|Call for Submissions:||Closed|
|Member abstract submissions closed:||February 1, 2019|
|Notifications of decision sent:||April 12, 2019|
|Accepted submissions due in final form:||May 10, 2019|
|Presenting author registration deadline:||May 13, 2019|
*All deadline times are UTC-11 by midnight. If a submission is made when it is still the deadline date at any location in the world, the submission will be considered for inclusion in the program.
There are four categories of main conference submissions: research papers (presented as talks or posters), contributed symposia, publication-based presentations, and member abstracts. The submission categories differ in presentation format and evaluation criteria, as described below.
There are several new developments for CogSci 2019:
- Reviews of initial paper submissions and member abstracts will be double-blind
- Paper submission templates have been revised
- New diversity travel awards support authors from under-represented groups, and
- The new Sayan Gul Award supports undergraduates presenting at the conference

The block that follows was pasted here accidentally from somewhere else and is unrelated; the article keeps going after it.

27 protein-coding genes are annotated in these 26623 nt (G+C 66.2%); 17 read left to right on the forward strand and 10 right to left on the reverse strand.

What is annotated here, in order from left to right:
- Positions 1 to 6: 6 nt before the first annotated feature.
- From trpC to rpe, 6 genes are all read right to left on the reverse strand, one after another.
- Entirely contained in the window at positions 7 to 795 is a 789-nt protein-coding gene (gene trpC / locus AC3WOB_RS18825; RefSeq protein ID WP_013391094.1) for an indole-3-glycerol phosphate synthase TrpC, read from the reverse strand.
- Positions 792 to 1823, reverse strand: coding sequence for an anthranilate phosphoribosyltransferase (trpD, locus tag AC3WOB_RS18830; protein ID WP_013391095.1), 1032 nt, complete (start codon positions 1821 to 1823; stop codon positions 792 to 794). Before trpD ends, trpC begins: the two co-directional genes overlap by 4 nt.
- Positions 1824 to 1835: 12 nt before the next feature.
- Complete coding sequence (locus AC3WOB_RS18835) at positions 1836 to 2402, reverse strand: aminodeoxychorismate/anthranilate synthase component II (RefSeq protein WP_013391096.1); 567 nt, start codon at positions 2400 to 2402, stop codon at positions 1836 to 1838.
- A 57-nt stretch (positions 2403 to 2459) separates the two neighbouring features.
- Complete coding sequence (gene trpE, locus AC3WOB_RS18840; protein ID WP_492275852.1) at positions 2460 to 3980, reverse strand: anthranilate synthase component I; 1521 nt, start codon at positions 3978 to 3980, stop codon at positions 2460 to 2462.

All submissions must occur through the program committee website: https://new.precisionconference.com/cogsci
An online proceedings will be published by the Cognitive Science Society. This volume is not considered archival (click here for more information) for the purposes of eventual journal submission. However, inclusion in the proceedings is now optional. If your paper submission is accepted for presentation as a talk or as a poster, you will have the option of publishing just the abstract from the paper in the conference proceedings. To present a talk, you must submit a full research paper for review, or submit a publication-based research summary.
If a submission is accepted, at least one author must both pre-register and attend the conference in order to have the submission appear in the program and conference proceedings.
Submitted research papers may be no more than six pages long and must use the two-column format described in the “Submission Formats” section below. Reviews of paper submissions will be double-blind; thus the submissions must be anonymized: no information identifying the authors should be included in the submissions.
All paper submissions will be evaluated by peer reviewers who make recommendations to the Program Committee. The final decision of acceptance is made by the Program Co-Chairs.
New for the 2019 conference: accepted papers may be revised so that their final versions are up to seven pages long, with a main body including author information of no more than six pages, and up to a full extra page for acknowledgements and references. Accepted papers may be presented at the conference as either talks or posters as decided by Program Co-Chairs.